If you’ve got an outdoor cat, then you definitely want to get it a reflective or high-visibility collar. Just make sure it has a quick release for your pet’s safety.

3. Keep an eye out for poisoning

De-icing products and antifreeze are hazardous for outdoor cats. Always check your pet’s paws to make sure there’s nothing stuck between its feet. And be on the lookout for antifreeze poisoning. Even if you’re not using it, cats that wander around outside are at risk if anyone in the neighbourhood uses these products.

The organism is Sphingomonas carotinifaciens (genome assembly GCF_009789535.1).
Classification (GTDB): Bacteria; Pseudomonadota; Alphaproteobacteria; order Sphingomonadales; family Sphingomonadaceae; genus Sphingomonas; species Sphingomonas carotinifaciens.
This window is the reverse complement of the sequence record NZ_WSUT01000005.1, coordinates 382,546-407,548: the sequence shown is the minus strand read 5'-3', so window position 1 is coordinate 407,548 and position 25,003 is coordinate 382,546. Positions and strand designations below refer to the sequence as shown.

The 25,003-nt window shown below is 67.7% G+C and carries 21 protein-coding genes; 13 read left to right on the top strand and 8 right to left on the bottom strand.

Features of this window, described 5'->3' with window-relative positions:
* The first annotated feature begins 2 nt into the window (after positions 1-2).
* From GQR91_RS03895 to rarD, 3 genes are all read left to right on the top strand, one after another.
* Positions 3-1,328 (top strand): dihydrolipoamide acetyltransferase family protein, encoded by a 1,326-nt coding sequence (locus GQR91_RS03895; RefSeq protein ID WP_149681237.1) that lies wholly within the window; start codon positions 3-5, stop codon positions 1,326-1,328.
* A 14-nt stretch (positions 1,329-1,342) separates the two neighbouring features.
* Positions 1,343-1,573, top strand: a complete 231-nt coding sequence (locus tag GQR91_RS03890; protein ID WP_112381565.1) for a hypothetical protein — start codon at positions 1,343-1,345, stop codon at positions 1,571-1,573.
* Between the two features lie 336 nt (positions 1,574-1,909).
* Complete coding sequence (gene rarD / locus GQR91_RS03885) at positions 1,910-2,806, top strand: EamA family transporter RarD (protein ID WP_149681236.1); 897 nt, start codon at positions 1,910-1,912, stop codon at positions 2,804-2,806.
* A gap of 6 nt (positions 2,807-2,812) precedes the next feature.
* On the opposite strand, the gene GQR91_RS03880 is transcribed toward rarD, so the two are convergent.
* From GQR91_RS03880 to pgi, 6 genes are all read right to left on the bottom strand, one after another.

4. Limit outdoor time

Cats must stay warm when the temperatures drop. If you have a sickly cat, a senior or a kitten in your care, it’s best to keep them indoors as much as possible.

5. Keep your cats safe with an outdoor shelter

Cat shelters are a good idea if you have a pet that likes to spend a lot of time outdoors. Our self-heating cat shelters with microchip access keep unwanted visitors out while keeping your cats snug on cold winter days.

Sharing is definitely caring, especially when it comes to the welfare of stray or feral cats. If you know anyone looking after outdoor cats, feel free to send this article their way.

SHARE ON

Share on facebook
Share on twitter
Share on pinterest
Share on email
Share on print

One Response